Get Emotional in Your Job Descriptions

May 14, 2011

We are constantly amazed by how much money recruiters spend on job postings, Google ads and attending job fairs, but never spend the time to develop compelling job descriptions.  It seems many recruiters believe that slapping their mission statement on top and adding job requirements and responsibilities below is all that is needed. This is a recipe for resume overload from a bunch of candidates who may have the hard requirements for the position, but are not necessarily a good fit with the culture, work environment and most importantly the everyday work experience of the position.

Job Descriptions should be emotionally charged documents that talk to the right candidates in a very personal, and compelling way. The right candidates should feel like “this is exactly where I belong” and be excited to pursue the opportunity. Conversely, a good job description should also  turn-off candidates who are not likely to thrive in the position and your school in general. So, how do you write a job description that connects with the right candidates and discourages others from applying?

  1. Spend some time with your school leader or the hiring manager really exploring the type of person who is likely to do well in the position. What are their beliefs? What are their career goals? What are their interests outside of school/work? What kind of work/life balance do they desire? How do they feel about the type of students who attend your school? In essence, you want to try to “get inside the head” of the ideal candidate for the position.
  2. Don’t use generic job descriptions and just fill in the specific requirements and duties for individual openings. Instead, write a specific job description from scratch for each position. If possible, enlist the help of other members of your team who have been highly successful in the position (or a similar position) at your school. Spend some time talking to some of your most successful team-members and find out what motivates them and use language that speaks to them.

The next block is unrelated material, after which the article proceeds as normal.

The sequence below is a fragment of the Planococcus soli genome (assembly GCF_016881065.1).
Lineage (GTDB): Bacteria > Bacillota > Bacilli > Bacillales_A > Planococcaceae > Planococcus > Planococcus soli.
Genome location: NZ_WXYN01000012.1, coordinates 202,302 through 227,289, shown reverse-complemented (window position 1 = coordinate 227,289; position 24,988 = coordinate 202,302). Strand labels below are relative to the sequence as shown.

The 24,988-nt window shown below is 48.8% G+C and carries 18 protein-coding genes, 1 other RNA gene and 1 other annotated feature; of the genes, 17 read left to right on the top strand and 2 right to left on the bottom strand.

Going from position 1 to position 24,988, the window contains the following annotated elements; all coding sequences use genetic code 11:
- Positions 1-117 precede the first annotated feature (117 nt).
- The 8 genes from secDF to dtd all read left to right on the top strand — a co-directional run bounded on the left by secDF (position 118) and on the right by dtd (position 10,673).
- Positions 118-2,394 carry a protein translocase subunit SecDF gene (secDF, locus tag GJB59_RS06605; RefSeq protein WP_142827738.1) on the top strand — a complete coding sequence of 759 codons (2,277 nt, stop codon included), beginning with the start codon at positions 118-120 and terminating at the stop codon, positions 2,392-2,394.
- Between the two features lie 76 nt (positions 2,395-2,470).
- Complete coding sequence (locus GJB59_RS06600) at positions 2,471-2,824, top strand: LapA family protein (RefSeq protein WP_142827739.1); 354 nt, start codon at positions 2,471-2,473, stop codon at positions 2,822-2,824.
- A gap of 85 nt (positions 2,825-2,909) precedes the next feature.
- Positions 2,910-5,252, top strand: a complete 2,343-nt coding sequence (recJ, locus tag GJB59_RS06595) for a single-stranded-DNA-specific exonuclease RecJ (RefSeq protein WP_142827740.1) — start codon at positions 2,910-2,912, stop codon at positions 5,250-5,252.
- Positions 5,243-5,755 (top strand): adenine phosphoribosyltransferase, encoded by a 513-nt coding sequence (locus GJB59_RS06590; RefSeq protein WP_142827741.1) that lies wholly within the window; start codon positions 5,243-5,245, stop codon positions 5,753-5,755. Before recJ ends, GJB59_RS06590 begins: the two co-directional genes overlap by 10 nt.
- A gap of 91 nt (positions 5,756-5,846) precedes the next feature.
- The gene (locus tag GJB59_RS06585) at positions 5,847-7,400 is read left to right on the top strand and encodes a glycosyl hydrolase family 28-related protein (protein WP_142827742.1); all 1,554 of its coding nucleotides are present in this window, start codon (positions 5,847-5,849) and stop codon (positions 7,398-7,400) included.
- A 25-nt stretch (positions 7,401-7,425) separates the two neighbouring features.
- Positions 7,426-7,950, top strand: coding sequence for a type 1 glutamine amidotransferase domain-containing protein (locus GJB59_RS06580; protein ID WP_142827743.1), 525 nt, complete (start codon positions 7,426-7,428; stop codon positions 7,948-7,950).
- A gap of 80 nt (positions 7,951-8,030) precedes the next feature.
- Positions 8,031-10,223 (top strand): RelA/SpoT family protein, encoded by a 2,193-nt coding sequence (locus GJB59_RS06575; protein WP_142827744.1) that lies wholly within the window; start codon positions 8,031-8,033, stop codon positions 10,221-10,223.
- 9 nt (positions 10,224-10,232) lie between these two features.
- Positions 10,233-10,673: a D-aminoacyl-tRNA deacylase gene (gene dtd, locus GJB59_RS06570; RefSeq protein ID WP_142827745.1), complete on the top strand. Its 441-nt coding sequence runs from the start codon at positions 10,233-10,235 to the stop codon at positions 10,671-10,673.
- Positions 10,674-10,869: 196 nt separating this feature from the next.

3. Be brutally honest about time-commitment, work conditions, and any challenges that await the candidate should he or she be hired. I see so many job descriptions that describe a work fantasy world that is in reality nothing like the real conditions within the school. If they would not have applied for the job knowing the truth, they will run for the exits before the end of the first semester when they learn the truth.
  4. Don’t waste space including your school’s mission statement and other warm fuzzy language about the goals of your school. You are basically providing candidates with a short-cut to regurgitating this information in a cover-letter and interview. Make them do the hard work of researching your school and learning this information on their own. Instead, be sure that your description of the work-experience is infused and connected with your school’s mission and goals.  If you’ve done a good job with the description of the job, candidates will see the connection when they do their research before applying and be inspired even more.

In this age of countless Internet job boards, web ads and social media, candidates have access at their fingertips to thousands and thousands of job descriptions. To stand out from the crowd and attract the best candidates for your school organization, it is imperative that your job descriptions emotionally connect with the “right” candidates and discourage those that are a poor fit from applying in the first place. We hope that you find the suggestions above helpful.

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